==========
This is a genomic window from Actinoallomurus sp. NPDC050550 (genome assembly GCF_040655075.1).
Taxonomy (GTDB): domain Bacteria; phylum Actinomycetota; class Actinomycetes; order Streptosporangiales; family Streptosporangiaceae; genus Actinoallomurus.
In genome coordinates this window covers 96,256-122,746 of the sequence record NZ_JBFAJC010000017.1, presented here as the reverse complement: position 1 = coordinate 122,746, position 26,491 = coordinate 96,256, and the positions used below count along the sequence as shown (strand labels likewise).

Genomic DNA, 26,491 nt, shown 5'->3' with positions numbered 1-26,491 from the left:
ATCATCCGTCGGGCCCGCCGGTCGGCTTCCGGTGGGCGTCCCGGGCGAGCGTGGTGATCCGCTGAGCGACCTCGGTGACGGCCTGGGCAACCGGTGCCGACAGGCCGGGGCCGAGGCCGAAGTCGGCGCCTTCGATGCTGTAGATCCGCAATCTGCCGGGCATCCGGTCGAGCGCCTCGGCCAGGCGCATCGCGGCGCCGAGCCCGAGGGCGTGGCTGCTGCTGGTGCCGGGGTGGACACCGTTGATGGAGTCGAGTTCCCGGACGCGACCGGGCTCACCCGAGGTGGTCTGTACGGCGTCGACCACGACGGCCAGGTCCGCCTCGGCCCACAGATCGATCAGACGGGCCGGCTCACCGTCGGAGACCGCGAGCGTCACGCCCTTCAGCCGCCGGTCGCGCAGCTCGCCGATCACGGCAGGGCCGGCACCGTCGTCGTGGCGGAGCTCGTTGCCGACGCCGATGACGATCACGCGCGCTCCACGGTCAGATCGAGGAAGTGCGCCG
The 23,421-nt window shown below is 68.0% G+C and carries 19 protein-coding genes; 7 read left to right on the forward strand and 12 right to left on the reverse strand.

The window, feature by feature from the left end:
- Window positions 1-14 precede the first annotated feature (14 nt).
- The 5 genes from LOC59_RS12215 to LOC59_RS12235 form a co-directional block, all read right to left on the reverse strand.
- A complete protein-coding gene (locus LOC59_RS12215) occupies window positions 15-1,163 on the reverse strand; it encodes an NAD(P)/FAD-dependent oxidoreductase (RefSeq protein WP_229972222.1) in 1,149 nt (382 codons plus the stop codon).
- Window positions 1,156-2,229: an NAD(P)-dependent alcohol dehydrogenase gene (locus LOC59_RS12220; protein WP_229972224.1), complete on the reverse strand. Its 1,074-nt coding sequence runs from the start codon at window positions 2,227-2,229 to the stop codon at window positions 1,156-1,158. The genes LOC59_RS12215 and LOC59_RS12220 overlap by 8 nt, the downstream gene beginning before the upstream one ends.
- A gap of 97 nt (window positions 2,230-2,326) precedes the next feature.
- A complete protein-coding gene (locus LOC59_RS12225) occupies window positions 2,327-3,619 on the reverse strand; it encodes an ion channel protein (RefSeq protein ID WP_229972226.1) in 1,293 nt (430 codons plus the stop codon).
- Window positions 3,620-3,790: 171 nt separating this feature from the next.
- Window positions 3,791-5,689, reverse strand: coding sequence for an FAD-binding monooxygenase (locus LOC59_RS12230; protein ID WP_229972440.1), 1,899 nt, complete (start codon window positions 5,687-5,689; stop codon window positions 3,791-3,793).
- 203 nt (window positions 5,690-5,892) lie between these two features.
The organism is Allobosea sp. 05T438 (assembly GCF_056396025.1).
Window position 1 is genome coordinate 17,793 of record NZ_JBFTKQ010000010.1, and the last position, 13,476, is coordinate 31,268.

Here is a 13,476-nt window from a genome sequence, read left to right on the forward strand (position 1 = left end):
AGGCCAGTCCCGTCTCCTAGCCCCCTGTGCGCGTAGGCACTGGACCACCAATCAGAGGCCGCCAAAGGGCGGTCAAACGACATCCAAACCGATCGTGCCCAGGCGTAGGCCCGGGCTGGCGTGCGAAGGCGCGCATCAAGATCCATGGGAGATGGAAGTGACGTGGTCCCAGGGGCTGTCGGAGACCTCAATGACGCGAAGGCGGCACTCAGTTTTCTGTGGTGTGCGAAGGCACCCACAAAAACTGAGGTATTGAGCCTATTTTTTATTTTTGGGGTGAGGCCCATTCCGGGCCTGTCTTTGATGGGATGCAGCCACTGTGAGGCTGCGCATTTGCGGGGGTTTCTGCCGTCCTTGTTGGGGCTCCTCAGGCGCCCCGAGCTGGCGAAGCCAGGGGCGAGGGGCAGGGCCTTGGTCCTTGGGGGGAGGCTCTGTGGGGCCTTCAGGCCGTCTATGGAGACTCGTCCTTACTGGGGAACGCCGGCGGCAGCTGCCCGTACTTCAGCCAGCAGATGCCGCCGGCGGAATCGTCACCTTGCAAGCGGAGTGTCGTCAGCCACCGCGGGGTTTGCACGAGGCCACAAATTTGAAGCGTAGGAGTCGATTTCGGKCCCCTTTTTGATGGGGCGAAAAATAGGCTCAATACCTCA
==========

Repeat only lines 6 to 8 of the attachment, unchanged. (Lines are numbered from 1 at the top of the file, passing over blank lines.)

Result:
The 23,421-nt window shown below is 68.0% G+C and carries 19 protein-coding genes; 7 read left to right on the forward strand and 12 right to left on the reverse strand.

The window, feature by feature from the left end:
- Window positions 1-14 precede the first annotated feature (14 nt).